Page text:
Q: I recently had a baby. How should I transport my little baby on the bike?
Sara replies: It’s great that you want to get your child interested in cycling from a young age. I definitely took my kids out on bikes, trikes and even a sidecar from a young age.
However, I don’t think I would recommend what I did. I rode what I called the “maternity mobile,” a lightweight three-speed bike that I set up with the handlebars bent way back so that I sat very upright on the bike.
I cycled during my pregnancy, so it didn’t seem strange to me to cycle with a baby in a sling.
Unfortunately, cars are now bigger, streets are the same width and there is less space for bicycles.
Anything you do that could compromise your stability is probably not a good idea, and apparently it’s illegal to carry a passenger on a bike without a seat for them. So don’t do what I did!
There are some excellent car seats that are recommended once babies can sit unassisted and have good head control. Probably around 8-12 months old. This is the lightest and cheapest option. It is important that the seat is of good quality and is securely mounted on your bike.
Your bike must be in good condition, with well-adjusted brakes and a fairly upright riding position, the handlebars must not fall down. Some seats are equipped with a luggage rack that attaches to your bike at four points. The seat attaches and detaches to the luggage rack, and you can use the luggage rack with panniers when removing the child seat.
Other child seats have brackets that attach directly to the bike frame. Some car seats recline, which can be useful on longer journeys or when a child is likely to fall asleep.
You can find an excellent guide to child seats on the Cycling UK website www.cyclinguk.org/guide/guide-to-child-bike-seatsIt covers a wide range of topics, from safety to dealing with hot and cold weather.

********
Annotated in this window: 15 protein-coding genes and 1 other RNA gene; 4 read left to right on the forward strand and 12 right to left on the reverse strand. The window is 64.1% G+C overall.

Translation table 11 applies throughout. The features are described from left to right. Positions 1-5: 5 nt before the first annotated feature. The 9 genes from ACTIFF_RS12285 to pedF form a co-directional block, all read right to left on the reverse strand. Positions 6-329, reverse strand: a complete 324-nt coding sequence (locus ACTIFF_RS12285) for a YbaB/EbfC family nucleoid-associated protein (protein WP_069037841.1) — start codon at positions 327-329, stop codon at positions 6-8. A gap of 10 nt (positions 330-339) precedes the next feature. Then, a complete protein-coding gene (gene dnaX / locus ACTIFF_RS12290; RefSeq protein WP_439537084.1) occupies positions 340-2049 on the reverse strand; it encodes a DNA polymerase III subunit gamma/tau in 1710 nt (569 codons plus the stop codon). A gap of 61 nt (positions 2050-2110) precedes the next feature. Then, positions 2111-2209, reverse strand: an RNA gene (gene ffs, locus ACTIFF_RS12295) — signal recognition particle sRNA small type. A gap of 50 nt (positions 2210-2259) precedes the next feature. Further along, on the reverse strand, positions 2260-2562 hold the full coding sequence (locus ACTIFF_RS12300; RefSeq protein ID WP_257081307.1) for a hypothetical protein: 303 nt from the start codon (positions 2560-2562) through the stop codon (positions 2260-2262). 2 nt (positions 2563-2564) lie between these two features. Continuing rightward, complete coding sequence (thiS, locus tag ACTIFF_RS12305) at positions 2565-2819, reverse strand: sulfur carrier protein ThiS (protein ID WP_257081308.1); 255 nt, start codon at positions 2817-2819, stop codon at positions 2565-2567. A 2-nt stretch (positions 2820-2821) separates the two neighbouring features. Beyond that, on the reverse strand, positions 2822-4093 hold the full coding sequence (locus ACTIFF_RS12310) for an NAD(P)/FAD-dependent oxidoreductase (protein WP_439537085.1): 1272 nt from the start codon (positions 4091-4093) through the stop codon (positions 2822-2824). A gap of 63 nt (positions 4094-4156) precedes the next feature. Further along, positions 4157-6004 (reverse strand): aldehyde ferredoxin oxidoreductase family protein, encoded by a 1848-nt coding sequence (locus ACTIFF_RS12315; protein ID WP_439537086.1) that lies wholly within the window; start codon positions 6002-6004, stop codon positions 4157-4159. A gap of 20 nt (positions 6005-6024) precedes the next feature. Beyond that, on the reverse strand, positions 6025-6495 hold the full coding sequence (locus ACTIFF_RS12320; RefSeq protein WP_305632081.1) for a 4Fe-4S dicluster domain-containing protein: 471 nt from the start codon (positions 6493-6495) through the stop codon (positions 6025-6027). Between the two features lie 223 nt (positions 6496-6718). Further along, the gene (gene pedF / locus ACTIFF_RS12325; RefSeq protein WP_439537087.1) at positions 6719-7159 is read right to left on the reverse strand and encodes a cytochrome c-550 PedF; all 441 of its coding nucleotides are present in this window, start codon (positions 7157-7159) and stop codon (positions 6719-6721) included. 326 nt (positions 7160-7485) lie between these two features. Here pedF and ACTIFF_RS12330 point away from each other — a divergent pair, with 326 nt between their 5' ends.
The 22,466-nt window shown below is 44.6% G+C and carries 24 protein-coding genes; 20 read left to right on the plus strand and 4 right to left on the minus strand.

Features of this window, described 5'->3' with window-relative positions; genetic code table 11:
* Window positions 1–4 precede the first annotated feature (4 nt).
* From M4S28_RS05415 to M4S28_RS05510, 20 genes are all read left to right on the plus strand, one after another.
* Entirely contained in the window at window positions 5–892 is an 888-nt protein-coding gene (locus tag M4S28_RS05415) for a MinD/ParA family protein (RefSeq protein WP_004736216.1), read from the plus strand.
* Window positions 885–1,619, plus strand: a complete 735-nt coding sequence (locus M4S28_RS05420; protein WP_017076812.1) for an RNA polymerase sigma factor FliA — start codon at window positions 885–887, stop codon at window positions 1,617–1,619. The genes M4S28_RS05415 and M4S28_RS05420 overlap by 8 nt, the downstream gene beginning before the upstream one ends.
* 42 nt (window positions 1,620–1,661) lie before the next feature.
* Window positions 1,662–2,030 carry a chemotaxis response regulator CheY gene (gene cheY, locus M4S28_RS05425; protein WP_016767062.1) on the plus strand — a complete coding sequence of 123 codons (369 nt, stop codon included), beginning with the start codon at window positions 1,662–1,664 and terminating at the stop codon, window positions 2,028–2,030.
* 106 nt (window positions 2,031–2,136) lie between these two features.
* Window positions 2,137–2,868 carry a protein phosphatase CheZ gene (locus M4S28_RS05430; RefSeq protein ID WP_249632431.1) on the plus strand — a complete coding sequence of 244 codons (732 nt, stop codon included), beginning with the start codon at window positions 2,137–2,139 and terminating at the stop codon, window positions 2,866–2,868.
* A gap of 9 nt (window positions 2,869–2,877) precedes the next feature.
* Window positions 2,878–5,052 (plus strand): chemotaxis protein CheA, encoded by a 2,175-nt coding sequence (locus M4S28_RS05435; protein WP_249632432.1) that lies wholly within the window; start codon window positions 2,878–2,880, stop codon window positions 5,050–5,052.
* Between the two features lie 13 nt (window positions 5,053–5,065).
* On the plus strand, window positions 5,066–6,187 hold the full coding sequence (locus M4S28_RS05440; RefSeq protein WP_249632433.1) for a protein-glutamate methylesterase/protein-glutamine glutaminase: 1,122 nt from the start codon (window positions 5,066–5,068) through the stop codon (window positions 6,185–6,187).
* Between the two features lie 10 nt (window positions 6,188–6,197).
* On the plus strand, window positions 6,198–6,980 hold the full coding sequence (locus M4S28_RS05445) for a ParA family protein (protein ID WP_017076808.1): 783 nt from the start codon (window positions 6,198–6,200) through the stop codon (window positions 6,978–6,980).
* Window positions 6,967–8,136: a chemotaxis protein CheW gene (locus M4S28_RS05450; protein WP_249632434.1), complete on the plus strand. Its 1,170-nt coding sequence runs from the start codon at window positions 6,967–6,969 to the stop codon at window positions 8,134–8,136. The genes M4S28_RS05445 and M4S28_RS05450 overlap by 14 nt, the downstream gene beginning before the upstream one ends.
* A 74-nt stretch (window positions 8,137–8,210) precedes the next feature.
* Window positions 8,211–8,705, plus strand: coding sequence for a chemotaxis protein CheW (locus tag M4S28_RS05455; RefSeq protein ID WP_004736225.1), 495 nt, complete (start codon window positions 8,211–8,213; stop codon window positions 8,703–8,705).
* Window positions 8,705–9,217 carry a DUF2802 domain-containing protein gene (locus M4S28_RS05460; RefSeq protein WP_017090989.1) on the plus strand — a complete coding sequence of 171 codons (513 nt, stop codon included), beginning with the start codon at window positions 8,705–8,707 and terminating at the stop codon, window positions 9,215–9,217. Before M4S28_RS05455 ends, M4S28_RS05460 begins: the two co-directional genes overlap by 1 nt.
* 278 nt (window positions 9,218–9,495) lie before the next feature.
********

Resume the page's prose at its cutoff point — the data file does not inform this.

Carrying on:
A good tip is to put a sack of potatoes or something that weighs the same as the child in the seat to check how your bike handles the extra weight and practice before taking your child on a ride company.
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I also examined some of the cargo bikes from the Netherlands and Denmark. These were not available in the UK when my children were young. Get hold of Cycling and Cycle Heaven, both on Hospital Fields Road in York, store them and test rides would be possible.
The advantages are safety with a large, solid and highly visible bike.
The e-bike versions with electric motors can replace the car for many journeys and can transport children and all purchases. Disadvantages include heavier weight and higher cost than a standard bicycle and child seat.
Another option would be a child trailer, which was also not available when I had my children.
Sara has been cycling in York and beyond since 1980. She first started cycling in Australia and worked as a mechanic in two bike shops in Sydney. When she moved to York, Sara was a founding member of York Cycleworks, established as a workers’ cooperative in 1980, and worked there in many roles until 2002. She rides one of her bikes most days and would like to encourage more people to ride a bike for transportation, shopping, commuting and leisure.
https://www.yorkpress.co.uk/news/23755472.cycling-babies-children-tips-sara-robin/?ref=rss Cycling with babies and children: tips from Sara Robin